Things to Do in Durango
Get your helmets and life vests ready—this family-friendly rafting river serves up class I, II and III rapids as it winds through Colorado shrub land and downtown Durango. Calmer than its wild upper reaches in the San Juan mountains surrounding Silverton 48 miles north, Durango’s stretch boasts calm bends as well as several named rapids including “Smelter,” “Pinball,” and “Santa Rita Hole,” as it passes the fairgrounds and the buildings of downtown. Though it still can be a wild ride, most guided tours will take kids as young as five years old. Rafting adventures run from May to September.
In the height of summer when the river is warmest and lowest, tubing is also a popular past time. The city runs shuttles from the parking and take-out at 9th Street at Schneider Park to the put-in near the Recreation Center where there’s free air fills for tubes. South of town a four-mile stretch of river has achieved notoriety as an excellent fly-fishing spot for rainbow and brown trout.
If you’re in Durango in the off-season, you can still enjoy the river and its downtown views via the Durango River Trail. The walking path has pedestrian bridges and sculpture installations and follows the course of the river through the city.
The heart of Durango is a nationally registered historic district where visitors can walk in the footsteps of the miners and railroad workers who helped settle the Wild West, though today’s Durango is quite a bit more upscale that it was when William Jackson Palmer settled the area in the late 1800s. Historic attractions include the original Strater Hotel, built in 1887, and the Durango and Silverton Narrow Gauge Railroad, which still carries passengers between the two towns along the Animas River. The Durango and Silverton Narrow Gauge Museum sits at the back of the railyard with exhibits describing the history of the town and the railway.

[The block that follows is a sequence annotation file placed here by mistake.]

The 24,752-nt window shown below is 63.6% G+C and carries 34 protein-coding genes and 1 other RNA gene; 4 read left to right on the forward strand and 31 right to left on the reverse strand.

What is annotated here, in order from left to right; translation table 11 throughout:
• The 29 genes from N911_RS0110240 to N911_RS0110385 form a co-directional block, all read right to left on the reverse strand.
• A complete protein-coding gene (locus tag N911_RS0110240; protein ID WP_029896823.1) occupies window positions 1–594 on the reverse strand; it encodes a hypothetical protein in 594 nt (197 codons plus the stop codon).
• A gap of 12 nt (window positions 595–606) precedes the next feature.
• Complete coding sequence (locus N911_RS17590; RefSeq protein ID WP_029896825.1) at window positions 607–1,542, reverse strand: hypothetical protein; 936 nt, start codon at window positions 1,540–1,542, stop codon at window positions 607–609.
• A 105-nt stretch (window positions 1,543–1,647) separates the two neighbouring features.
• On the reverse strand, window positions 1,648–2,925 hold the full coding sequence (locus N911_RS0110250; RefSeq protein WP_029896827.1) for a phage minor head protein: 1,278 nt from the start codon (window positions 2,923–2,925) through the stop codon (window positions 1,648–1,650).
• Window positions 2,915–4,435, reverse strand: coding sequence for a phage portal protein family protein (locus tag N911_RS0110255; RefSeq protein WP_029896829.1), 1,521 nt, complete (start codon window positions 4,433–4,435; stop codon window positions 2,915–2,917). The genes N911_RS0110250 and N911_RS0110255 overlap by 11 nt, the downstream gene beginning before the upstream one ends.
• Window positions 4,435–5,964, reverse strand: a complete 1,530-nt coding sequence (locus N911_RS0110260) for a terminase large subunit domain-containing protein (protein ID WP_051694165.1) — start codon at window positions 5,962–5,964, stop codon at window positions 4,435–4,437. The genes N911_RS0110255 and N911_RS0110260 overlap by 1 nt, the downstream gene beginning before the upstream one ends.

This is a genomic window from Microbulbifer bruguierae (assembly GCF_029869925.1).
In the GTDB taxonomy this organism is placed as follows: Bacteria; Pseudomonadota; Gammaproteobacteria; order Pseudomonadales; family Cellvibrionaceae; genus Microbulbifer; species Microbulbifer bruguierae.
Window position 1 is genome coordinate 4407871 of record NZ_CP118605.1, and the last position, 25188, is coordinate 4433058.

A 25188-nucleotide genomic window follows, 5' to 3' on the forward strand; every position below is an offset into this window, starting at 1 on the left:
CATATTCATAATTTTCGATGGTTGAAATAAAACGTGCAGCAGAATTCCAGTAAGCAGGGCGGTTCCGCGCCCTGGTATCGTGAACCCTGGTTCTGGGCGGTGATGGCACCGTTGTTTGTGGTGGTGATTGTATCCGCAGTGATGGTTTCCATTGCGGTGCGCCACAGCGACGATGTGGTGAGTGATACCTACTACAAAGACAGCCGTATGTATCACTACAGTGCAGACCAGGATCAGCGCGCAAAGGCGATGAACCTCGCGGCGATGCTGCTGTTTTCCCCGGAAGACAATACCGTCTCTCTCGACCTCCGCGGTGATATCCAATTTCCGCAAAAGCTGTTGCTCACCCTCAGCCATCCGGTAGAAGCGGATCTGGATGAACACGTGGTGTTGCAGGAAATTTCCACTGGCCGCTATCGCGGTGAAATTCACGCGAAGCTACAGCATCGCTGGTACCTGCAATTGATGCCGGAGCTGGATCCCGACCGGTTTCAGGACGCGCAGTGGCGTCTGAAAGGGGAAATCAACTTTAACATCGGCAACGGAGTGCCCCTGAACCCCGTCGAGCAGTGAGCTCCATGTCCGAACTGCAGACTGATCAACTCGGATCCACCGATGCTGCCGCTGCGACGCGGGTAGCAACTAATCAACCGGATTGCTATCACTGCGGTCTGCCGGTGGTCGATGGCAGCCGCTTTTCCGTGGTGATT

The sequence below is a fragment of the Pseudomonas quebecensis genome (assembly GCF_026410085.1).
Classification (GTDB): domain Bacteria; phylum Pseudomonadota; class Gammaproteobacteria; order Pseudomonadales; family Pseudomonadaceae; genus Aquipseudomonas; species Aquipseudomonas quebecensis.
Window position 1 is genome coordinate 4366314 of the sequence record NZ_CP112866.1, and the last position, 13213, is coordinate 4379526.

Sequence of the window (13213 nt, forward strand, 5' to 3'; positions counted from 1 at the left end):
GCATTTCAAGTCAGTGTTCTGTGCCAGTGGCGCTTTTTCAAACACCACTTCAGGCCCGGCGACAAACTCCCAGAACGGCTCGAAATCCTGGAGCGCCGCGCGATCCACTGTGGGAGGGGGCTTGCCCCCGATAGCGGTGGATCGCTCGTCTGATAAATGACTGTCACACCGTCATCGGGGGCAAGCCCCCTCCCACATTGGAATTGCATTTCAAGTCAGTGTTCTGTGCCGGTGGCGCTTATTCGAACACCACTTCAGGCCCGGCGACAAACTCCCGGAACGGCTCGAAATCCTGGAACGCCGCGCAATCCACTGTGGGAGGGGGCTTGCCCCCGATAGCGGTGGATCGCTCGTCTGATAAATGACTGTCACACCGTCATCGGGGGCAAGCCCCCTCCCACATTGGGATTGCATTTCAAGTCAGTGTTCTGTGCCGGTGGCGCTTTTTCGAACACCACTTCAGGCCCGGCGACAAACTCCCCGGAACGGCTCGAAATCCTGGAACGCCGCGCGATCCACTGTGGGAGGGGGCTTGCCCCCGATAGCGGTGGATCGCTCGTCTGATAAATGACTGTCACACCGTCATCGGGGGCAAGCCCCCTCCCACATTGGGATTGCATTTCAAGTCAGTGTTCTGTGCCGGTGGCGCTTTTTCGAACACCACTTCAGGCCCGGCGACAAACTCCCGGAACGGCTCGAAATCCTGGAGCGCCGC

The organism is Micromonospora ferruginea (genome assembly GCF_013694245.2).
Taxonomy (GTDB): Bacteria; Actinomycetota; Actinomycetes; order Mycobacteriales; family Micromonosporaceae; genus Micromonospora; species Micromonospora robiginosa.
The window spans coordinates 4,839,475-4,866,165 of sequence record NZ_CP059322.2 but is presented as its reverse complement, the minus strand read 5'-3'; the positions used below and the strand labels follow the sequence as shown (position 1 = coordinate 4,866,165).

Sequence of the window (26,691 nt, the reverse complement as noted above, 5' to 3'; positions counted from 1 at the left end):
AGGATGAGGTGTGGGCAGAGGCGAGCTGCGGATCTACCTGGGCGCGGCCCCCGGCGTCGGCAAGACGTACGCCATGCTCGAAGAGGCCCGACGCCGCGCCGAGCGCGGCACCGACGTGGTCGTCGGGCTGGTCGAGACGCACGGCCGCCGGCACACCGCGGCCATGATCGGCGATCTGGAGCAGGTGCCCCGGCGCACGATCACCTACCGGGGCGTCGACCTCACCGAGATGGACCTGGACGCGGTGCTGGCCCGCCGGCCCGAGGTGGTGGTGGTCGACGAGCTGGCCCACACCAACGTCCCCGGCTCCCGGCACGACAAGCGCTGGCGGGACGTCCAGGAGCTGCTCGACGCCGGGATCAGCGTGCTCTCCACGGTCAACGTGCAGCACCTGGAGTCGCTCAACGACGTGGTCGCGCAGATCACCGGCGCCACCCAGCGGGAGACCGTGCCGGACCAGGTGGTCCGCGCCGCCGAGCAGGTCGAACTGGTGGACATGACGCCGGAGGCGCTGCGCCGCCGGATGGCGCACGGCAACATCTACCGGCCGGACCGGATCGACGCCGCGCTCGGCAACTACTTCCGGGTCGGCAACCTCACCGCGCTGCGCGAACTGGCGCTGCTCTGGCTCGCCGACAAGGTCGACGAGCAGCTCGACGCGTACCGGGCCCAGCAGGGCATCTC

The historic Durango and Silverton Narrow Gauge Railroad takes passengers on a spectacular 45-mile (72-kilometer) journey through the San Juan Mountains of Colorado, connecting the two towns for which the railroad is named. The steam-powered locomotive is a vintage—though comfortable—train that makes you feel like you’re traveling back in time. It also provides access to extraordinary wilderness scenery and mountainous areas of Colorado that you can’t get to by car.